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  189. #189
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    Quote Originally Posted by OzarkFathom View Post
    #125
    Yeah so youíre only pointing out you started getting personal with another member first. Would you give it a break already
    Round and round we go

  190. #190
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    Again, how can one be held morally responsible without Free Will.....
    Freedom is a shield against the negative consequences of the Foolishness of others.



  191. #191
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    Quote Originally Posted by WHALENARD View Post
    I like your train of thought. However the perfect line or quick reaction time improves over many many tries...the ole practice makes perfect. You're stringing together the correct neuron firing sequence over countless tries and countless pathways. It's there for you then, on instant recall if you will. As Osho said there really is no "in the moment", there is only past and future. By the time your faculties have calculated the moment it's already passed.

    Sent from my moto g(6) forge using Tapatalk
    Exactly.
    The engrained reaction exists within the framework of, and is entirely compatible with, the supposition of Free Will.
    Freedom is a shield against the negative consequences of the Foolishness of others.



  192. #192
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    Quote Originally Posted by OzarkFathom View Post
    Exactly.
    The engrained reaction exists within the framework of, and is entirely compatible with, the supposition of Free Will.
    Instinct, reaction, and reflexes are free will? And certainly not a right allowed by a gov. Does a Venus fly trap have free will?
    Round and round we go

  193. #193
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    Quote Originally Posted by theMeat View Post
    Instinct, reaction, and reflexes are free will? And certainly not a right allowed by a gov. Does a Venus fly trap have free will?
    Pass.
    Freedom is a shield against the negative consequences of the Foolishness of others.



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    Quote Originally Posted by theMeat View Post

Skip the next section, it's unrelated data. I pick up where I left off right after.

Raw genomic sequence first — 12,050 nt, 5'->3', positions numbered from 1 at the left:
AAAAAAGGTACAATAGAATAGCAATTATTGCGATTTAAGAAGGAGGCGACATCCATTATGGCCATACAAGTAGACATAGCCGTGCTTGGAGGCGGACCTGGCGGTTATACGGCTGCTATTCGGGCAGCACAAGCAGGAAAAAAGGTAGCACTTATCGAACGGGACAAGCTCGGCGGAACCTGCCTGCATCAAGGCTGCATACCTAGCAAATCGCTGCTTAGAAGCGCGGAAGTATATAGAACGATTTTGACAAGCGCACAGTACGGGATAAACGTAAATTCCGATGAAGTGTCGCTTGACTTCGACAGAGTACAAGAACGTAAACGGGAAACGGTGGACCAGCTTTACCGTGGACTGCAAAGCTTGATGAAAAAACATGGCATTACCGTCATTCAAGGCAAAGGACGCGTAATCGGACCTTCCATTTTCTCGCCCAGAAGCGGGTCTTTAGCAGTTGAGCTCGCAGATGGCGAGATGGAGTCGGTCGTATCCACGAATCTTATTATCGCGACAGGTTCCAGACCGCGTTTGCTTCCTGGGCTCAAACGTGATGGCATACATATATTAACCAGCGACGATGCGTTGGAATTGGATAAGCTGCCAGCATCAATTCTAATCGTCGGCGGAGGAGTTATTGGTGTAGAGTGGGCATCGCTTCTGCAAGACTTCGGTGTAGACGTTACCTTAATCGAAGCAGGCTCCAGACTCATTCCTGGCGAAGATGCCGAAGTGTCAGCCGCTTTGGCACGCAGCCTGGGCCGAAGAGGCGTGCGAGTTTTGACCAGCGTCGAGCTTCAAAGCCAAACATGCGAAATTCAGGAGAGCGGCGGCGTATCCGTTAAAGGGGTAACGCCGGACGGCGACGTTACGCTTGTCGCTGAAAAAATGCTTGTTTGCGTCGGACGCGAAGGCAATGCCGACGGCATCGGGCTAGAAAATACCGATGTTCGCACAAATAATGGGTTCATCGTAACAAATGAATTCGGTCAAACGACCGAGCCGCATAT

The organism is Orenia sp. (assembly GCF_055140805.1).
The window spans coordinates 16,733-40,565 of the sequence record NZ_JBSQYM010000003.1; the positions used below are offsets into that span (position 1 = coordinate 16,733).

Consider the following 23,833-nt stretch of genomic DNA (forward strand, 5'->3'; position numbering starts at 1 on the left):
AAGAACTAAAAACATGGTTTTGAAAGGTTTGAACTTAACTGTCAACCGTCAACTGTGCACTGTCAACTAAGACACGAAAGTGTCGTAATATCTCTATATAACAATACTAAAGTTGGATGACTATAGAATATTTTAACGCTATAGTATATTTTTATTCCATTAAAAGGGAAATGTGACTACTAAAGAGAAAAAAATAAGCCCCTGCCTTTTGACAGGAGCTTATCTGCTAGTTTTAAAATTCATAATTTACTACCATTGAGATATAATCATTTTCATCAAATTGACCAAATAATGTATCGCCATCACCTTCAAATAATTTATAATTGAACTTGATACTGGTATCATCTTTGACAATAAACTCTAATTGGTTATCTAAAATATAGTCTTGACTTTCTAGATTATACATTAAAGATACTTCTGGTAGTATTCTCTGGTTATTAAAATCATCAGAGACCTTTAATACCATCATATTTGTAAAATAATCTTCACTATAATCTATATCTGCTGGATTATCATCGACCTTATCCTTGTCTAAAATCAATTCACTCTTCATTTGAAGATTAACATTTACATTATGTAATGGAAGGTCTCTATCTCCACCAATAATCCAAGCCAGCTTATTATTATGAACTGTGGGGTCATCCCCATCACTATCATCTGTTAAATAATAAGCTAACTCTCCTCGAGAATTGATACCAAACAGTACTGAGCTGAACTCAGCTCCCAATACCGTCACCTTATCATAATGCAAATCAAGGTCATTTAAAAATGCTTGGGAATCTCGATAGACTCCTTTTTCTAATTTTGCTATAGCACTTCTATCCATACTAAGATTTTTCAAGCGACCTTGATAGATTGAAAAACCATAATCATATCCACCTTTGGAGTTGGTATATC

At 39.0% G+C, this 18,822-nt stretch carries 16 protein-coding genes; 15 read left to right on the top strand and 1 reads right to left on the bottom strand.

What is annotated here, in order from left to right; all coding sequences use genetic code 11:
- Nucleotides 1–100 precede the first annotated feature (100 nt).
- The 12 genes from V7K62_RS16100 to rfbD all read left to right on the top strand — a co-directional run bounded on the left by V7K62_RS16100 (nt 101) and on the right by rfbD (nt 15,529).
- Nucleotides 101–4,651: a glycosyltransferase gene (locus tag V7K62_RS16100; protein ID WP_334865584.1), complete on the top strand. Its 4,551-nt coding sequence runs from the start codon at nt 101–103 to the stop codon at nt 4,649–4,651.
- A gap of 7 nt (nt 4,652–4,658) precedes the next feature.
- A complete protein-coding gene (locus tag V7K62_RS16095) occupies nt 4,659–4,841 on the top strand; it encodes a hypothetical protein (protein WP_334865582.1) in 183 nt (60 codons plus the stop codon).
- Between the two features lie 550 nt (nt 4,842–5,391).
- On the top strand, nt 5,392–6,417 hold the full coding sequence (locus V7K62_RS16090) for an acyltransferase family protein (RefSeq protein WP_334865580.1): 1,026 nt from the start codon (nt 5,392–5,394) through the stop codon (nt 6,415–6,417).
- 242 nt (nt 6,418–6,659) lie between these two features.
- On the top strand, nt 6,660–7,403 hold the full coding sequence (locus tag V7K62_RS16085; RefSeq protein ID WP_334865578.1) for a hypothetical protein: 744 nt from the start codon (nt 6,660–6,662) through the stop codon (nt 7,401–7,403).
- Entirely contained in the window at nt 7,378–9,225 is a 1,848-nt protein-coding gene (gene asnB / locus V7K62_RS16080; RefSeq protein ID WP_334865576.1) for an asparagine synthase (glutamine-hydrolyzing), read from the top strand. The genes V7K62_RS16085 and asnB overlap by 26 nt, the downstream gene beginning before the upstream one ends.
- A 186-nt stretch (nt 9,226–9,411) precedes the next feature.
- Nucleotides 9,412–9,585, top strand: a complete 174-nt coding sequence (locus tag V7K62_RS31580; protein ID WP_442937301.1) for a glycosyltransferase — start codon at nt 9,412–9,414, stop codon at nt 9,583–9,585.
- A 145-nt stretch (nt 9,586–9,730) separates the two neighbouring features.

Instinct, reaction, and reflexes are free will? And certainly not a right allowed by a gov. Does a Venus fly trap have free will?

    I bet the flies think so.......
    Just call me Ray

  195. #195
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    I think there is too much focus on coming up with a hard definition / decision about what free will is and whether we have it. The bigger question is: is free will / determinism actually a real thing that needs to be identified, or is the whole argument between the two just a result of the way our brains work?

    At the risk of painting a wide brush, typically the free will proponents come from a more conservative religious background, of the big 3 western religions. These philosophies hold that there exists the physical world made up of the things we see, measure and study. These are deterministic things and constitute our body and cars and houses, and their behaviour is determinate based on the laws of physics.

    Behind this material world is the soul, for people, which is immaterial. This is where the free will comes into the picture, especially with the emphasis that western religion places on sin and laws of conduct. It is the soul that has free will, even though our bodies may just be machines.

    Other philosophies more in line with "atheism", as an extreme version, assert that there is no immaterial soul, that what we see is what we get. Everything is made up of physical stuff like atoms that we can do science on and describe its behaviour using laws of nature and a material reductionist approach.

    This is typically where the two philosophies butt heads, especially in the West where those are the two major dichotomies. I think in the East such disagreements aren't so relevant because the philosophies don't fall into either of those categories.

    Yes, I have free will. But ultimately that "free will" in my actions is no different than any other process that's going on; it's all part of consciousness and the physical things we see around us are actually just statistical results of trillions of atoms working together -- this is how quantum physics works -- individually, atoms don't exist in a fixed space and time, until you get a million of them together, then the object they create does end up existing in space and time beyond all statistical doubt, and is subject to normal laws of physics.